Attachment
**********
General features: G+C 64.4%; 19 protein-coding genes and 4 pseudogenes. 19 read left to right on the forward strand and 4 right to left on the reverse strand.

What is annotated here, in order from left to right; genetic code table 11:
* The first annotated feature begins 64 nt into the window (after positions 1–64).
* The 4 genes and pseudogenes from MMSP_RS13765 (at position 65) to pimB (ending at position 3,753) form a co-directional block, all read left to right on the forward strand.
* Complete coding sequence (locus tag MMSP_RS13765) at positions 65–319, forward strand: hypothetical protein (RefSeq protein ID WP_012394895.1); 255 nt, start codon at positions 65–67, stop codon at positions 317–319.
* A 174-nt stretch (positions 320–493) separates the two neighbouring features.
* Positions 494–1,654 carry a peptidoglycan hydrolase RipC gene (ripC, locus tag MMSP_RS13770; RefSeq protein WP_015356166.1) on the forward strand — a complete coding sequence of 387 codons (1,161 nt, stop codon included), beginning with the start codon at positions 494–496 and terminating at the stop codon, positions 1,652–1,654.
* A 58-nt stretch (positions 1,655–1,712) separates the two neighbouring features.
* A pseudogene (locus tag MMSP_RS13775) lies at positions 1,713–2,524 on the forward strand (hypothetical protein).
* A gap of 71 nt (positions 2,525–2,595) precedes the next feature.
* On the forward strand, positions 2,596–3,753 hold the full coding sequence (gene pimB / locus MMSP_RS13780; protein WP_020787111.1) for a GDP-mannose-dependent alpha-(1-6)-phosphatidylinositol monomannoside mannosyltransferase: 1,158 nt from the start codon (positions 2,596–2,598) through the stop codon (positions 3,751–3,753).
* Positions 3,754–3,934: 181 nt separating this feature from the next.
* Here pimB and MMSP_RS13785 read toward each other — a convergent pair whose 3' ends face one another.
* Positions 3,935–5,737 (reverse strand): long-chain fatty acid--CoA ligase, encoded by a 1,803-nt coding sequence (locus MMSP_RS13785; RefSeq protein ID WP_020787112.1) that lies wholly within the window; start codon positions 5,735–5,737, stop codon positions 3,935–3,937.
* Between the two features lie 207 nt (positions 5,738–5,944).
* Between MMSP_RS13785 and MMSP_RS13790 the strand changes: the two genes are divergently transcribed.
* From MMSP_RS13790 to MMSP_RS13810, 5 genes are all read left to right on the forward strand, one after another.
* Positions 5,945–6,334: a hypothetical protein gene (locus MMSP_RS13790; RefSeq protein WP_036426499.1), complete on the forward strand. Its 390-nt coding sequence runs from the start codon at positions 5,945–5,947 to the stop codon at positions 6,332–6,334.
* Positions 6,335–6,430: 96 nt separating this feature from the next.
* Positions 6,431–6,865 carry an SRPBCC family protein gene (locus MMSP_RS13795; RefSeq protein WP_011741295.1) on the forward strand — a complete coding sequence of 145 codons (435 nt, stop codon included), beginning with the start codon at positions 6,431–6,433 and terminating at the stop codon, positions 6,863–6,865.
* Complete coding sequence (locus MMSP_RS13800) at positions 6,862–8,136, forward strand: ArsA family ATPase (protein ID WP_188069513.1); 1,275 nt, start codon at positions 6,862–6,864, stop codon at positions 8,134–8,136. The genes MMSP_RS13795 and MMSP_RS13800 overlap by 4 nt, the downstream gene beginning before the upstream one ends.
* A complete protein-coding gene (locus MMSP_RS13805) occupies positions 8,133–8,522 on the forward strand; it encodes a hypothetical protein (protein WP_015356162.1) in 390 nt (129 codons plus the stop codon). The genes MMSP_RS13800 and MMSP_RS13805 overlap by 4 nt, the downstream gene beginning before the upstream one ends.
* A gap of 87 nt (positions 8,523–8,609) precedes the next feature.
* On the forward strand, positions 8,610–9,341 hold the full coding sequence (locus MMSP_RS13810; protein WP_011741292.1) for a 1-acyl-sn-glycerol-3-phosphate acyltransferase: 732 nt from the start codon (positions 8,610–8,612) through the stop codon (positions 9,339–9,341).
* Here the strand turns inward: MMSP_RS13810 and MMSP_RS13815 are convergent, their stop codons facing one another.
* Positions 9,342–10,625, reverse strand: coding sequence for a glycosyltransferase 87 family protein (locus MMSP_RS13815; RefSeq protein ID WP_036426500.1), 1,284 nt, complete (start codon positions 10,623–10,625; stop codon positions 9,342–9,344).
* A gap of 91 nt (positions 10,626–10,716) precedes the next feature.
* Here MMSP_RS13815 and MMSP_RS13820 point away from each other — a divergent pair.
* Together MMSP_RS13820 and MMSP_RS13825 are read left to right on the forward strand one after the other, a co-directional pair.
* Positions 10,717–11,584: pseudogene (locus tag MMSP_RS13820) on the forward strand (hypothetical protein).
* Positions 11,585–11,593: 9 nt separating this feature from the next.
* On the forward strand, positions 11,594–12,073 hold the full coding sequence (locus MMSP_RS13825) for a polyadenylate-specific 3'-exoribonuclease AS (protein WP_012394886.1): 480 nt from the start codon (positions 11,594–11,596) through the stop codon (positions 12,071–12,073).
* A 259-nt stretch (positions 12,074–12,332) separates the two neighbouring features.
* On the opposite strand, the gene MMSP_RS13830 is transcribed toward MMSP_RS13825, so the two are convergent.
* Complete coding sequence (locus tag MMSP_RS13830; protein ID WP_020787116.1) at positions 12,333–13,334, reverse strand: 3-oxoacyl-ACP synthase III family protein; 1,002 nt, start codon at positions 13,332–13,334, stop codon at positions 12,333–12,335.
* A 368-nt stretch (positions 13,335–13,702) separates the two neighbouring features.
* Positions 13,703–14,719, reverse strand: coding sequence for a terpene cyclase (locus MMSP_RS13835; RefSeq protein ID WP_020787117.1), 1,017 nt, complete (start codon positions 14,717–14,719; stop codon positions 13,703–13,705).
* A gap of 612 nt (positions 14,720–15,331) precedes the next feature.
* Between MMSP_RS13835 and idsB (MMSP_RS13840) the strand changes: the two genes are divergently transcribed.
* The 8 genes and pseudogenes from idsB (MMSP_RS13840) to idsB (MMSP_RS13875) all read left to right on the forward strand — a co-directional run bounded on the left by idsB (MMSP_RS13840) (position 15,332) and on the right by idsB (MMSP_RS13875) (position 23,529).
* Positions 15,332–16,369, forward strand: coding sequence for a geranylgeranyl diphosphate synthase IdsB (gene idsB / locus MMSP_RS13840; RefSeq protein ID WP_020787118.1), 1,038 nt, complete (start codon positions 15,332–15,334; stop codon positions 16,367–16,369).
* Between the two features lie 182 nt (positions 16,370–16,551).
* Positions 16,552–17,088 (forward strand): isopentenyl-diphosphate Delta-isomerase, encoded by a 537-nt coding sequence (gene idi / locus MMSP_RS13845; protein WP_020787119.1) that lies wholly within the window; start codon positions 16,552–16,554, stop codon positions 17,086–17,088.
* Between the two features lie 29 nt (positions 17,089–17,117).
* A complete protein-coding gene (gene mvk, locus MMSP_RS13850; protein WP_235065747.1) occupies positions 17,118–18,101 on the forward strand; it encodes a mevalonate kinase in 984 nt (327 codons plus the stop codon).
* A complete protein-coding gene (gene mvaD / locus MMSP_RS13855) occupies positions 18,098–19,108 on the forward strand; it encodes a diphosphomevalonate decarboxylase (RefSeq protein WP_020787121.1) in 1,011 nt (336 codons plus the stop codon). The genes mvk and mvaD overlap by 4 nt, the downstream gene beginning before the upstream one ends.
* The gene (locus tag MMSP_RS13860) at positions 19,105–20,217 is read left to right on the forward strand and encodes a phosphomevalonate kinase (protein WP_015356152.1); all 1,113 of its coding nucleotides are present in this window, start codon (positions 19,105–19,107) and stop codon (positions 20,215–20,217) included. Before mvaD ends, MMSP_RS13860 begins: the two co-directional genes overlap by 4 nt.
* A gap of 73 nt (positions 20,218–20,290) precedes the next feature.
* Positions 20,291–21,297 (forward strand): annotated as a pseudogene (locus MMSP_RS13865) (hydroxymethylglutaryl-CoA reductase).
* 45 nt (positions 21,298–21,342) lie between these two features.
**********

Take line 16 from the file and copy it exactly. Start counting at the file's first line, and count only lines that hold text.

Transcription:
* Between MMSP_RS13785 and MMSP_RS13790 the strand changes: the two genes are divergently transcribed.